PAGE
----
As Al-Kurdi points out: "It was clear from the beginning that the 'safe haven' was an operation to provide 'cover' for CIA operations against Iraq and Turkish crackdowns on Kurds-not 'comfort,' as its official designation implied. A state of dependence was reinforced in which the 'providers' could keep their Kurdish puppets on short strings."

When Shi'ite Muslims in southern Iraq staged a revolt against Saddam in the spring of 1991 under the watchful eye of the CIA, the Bush I administration permitted Saddam's Iraqi troops to crush the revolt. To prevent a popular Islamic movement within Iraq (one that could threaten western oil interests and business interests), Bush did nothing as his former partner and vanquished foe crushed the revolt.

Keeping Saddam Hussein alive but neutered (via sanctions, no-fly zones, etc.) allowed the US to keep military forces in Saudi Arabia, while plans for an eventual Iraq regime change were debated. In the meantime, the rebuilding of Iraq, and various forms of covert trade, was lucrative to a number of western corporations (such as Halliburton, General Electric and others). The black market was also means of control. "By turning a blind eye to smuggled oil," writes former CIA operative Robert Baer in his book See No Evil, "the US managed to turn the Kurdish opposition against itself even as it helped Saddam pay for his praetorian guard, just what you'd expect of a clever superpower that was secretly supporting the local despot."

By the mid-1990s, the Clinton-era CIA began pursuing two primary strategies against Saddam. One involved a military operation involving a popular insurrection led Iraqi National Congress (INC) and Kurdish paramilitaries. The second strategy focused on a "palace coup" by the CIA-British MI6-created Iraqi National Accord (INA), a group of former Iraqi military officers based out of London. Disguised as "humanitarian aid," the US government's "Operation Provide Comfort" served as a cover for these and other operations.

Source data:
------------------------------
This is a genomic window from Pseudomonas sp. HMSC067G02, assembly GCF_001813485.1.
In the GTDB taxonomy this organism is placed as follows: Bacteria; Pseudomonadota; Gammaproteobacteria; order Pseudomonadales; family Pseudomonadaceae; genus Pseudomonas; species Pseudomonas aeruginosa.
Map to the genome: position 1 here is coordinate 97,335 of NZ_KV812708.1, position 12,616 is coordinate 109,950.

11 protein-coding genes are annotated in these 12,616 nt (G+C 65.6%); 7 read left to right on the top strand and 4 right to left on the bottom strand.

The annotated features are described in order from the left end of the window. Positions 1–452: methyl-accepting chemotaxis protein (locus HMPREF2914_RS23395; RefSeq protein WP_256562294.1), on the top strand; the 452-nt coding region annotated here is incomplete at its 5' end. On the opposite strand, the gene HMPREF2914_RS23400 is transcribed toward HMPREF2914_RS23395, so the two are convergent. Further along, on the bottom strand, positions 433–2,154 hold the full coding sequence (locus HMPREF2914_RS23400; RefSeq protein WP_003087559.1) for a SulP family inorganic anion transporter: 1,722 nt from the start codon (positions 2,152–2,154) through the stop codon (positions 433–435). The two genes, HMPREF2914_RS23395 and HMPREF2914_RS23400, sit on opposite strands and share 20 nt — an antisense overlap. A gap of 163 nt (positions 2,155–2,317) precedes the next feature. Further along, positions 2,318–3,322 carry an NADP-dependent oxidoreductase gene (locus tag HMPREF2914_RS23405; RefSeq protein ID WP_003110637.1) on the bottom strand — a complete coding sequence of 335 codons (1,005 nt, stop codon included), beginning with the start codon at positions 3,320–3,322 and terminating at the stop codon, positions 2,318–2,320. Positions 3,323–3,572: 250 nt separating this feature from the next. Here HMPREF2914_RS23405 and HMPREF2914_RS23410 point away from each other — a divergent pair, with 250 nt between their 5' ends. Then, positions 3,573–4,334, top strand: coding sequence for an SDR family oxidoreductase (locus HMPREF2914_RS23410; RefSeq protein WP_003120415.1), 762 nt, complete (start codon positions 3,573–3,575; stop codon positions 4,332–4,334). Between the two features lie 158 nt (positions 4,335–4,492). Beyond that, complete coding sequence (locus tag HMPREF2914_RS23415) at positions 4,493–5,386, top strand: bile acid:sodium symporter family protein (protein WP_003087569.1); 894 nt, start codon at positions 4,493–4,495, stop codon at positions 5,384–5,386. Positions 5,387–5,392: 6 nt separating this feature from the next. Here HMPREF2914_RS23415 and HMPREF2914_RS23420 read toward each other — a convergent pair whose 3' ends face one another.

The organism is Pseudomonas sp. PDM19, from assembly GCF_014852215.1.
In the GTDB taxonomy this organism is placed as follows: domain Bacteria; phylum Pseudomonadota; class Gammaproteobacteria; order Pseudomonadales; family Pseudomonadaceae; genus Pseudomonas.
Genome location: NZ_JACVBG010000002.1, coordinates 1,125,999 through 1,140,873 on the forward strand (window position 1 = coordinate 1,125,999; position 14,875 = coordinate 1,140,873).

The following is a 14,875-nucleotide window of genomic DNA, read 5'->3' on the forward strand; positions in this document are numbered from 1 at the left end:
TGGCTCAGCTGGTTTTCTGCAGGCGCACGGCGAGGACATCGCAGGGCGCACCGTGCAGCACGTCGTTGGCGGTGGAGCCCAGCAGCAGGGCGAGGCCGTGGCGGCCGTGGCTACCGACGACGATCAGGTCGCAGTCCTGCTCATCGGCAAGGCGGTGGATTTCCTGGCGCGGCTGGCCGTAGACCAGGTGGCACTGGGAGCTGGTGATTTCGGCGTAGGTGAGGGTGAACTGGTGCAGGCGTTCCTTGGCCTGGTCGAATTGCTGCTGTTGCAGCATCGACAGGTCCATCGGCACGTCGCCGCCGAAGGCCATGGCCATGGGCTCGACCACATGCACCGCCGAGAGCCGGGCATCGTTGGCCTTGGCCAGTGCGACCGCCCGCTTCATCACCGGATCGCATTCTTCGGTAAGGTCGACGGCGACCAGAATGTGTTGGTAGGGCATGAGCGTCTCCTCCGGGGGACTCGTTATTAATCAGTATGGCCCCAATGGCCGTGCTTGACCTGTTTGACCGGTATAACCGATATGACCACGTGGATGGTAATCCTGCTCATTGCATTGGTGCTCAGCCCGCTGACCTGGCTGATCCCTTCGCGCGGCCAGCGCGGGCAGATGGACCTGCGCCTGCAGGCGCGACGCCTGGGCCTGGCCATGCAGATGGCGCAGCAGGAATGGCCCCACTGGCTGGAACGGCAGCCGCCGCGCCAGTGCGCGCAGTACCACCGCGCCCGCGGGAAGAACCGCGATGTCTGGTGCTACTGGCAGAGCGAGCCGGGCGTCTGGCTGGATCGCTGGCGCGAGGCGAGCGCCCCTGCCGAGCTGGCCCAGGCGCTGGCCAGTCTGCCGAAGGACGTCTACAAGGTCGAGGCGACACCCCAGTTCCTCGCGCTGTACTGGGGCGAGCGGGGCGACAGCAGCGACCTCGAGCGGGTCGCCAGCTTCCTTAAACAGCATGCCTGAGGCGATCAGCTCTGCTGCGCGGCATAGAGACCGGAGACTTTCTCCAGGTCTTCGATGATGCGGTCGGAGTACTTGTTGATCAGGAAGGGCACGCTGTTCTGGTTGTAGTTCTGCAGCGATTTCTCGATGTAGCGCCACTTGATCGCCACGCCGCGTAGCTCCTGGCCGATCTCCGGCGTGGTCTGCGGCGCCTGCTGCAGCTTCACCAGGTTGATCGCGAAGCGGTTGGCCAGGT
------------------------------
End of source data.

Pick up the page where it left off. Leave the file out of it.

In 1994, the INC led an insurrection from a base in Iraqi Kurdistan with CIA backing. In March 1995, the CIA assisted a combined INC-Kurdish operation to capture the cities of Mosul and Kirkuk, and a simultaneous rebellion by Iraqi troops. Without US support, the operation fell apart, allowing Saddam Hussein's forces to invaded the safe haven and destroy the opposition. Some 130 INC members were executed. The Clinton administration's last minute pullout infuriated the CIA.

To cover up their policy blunder in northern Iraq, the Clinton administration fired cruise missiles into southern Iraq. The UN Security Council resumed the Oil-For-Food Program.

The CIA's efforts throughout the 1990s, which resulted in a handful of uprisings, assassination attempts (the CIA and British MI6 plotted to assassinate Saddam Hussein in 1995), failed due to infighting among Kurdish opposition groups, security leaks and betrayals, and bickering between hawkish elements within the CIA and the Clinton White House.

George W. Bush Unleashes Hell

Upon seizing power, George W. Bush promised to fully implement the Iraq Liberation Act, which was enacted by Congress and signed by Clinton in 1998, but treated cautiously by a Clinton administration not prepared to unleash a Middle East war.

In early 2002, Bush (who had boasted during his presidential campaign that he would "take out Saddam") gave the CIA and US Special Forces the authority to use lethal force and "all available resources" to kill or capture Saddam Hussein, and conduct covert operations aimed at toppling his regime. This executive order called for increased support to Iraqi opposition groups (money, training, intelligence and equipment) and a ramping up of CIA intelligence collection within Iraq.